How do you define for example a Product and a set of Products?

The Product in this example has two properties : A property name of type String, and a property price of type float. The Product is identified by one key property of type String because it inherits from DStruct1. To access this key property the example defines a property with keyword 'key = '. The number corresponds the sequence number in the DStruct tuple. The product also extends from Named which extends from DObject. Named is only a convenience interface that implements toString() for example. In this case the Product has a name that is a key. Because the name is a defined as a key, the name cannot be changed and is a constant. This SalesUniverse contains a set of Products, this is done by adding a property products.

What do the annotations @property, @rule and @default mean?

With the @property annotation you define a property. With the @rule annotation you define a rule (or constraint, or invariant) : in this example there is a rule readInput defined. And with the @default annotation you define that the body of the property is the initial value of this property if this value is not set by something else. The property annotation may have additional attributes. The containment attribute specifies that the property is a containment. In JDclare every object that inherits from DObject has to be (direct or indirect) contained by the Universe, and this is done by adding containment relations. The mandatory attribute specifies if property is mandatory or optional. A property which has a multiplicity of one is by default mandatory, but properties which have a multiplicity of zero or more (e.g. Set) are by default non-mandatory or optional.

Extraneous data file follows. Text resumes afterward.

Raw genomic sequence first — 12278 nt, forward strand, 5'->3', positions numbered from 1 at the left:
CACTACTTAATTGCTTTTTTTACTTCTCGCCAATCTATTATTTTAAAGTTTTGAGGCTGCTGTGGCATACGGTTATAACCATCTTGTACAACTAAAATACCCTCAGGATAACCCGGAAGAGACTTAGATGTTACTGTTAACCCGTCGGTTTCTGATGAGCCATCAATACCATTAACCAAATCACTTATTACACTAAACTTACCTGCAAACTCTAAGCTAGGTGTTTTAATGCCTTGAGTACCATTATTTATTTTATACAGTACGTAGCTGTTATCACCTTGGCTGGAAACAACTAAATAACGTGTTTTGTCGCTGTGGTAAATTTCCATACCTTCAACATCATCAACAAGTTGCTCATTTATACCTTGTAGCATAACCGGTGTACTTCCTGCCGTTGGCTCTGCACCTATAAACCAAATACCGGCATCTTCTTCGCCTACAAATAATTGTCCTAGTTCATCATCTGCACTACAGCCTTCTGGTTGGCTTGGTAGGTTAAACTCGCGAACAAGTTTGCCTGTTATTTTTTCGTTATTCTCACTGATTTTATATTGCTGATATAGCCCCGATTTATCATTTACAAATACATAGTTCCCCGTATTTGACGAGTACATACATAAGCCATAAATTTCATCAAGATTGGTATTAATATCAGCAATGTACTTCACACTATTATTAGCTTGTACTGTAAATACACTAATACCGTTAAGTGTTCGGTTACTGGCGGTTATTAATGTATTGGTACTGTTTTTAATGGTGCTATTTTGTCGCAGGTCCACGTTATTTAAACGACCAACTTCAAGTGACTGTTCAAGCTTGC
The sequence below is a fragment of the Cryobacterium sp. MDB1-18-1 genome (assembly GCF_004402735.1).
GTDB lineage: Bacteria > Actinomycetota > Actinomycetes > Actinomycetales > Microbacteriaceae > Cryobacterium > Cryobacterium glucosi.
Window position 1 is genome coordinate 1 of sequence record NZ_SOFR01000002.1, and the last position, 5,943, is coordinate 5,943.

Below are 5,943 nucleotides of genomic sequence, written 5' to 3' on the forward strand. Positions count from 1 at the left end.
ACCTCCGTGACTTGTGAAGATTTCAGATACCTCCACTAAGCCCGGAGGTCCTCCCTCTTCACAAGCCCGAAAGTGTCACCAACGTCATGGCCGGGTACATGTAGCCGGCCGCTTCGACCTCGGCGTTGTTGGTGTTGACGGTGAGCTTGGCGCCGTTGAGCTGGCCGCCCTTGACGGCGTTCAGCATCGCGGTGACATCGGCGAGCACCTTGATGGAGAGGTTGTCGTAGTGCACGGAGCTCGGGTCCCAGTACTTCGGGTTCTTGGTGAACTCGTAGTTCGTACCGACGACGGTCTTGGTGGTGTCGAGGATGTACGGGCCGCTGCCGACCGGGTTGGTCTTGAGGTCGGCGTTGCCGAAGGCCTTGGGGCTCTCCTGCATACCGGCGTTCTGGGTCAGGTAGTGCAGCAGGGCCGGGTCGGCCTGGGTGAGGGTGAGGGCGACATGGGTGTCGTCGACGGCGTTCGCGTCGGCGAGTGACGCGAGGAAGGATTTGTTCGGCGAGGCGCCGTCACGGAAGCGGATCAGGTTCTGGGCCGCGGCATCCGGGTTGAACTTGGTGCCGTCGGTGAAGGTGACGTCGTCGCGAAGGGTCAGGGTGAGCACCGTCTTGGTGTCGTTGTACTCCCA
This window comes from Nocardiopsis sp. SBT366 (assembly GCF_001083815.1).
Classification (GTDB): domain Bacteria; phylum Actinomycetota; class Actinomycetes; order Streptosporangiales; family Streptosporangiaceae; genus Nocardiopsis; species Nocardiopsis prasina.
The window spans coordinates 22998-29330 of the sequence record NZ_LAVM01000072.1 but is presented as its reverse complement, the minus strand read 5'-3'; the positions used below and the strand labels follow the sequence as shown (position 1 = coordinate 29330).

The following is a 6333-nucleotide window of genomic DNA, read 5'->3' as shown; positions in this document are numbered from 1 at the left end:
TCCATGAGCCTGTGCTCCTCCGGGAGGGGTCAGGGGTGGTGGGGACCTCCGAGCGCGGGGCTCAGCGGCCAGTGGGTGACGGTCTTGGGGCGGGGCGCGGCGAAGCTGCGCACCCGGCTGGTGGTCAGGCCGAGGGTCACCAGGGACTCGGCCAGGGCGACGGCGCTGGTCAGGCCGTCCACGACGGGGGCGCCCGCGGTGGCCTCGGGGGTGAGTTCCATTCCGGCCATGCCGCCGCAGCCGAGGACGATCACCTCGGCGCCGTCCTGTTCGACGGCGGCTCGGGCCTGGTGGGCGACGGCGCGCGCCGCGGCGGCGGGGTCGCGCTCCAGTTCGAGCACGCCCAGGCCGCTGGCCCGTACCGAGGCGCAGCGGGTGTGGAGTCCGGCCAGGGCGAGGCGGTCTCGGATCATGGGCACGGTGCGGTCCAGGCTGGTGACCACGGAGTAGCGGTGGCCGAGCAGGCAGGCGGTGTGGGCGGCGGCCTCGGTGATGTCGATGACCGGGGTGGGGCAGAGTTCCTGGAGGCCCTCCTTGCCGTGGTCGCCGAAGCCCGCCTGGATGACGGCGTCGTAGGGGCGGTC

Note that everything defined without these annotations is just plain Java.

What does readInput() do ?

ReadInput is a rule that reads the input property, and depending on the input changes the state of the application : it sets the stop property of the DUniverse to true, or sets the price of the Bird, or adds a string to the error property. Because of the reactive engine the system will react automatically on state changes. So if the price of the Bird changes, then the order of Bill changes as well because Bill has ordered Birds. The order of John will not change.

What does output() do ?

In JDclare you can specify the rule over a collection : every collection is also a stream in the used collection framework MVG collections so you can use for instance map and reduce directly on the collection. In this example, the orders collection is reduced to show the total price of the order for all customers.

Example 4: CyclicUniverse

package org.modelingvalue.jdclare.examples;

import static org.modelingvalue.jdclare.DClare.*;

import org.modelingvalue.jdclare.DUniverse;
import org.modelingvalue.jdclare.IOString;
import org.modelingvalue.jdclare.Property;
import org.modelingvalue.jdclare.Rule;

public interface CyclicUniverse extends DUniverse {

    static void main(String[] args) {
        runAndRead(CyclicUniverse.class);
    }

    @Property
    default int a() {
        return b();
    }

    @Property
    default int b() {
        return a();
    }

    @Override
    default IOString output() {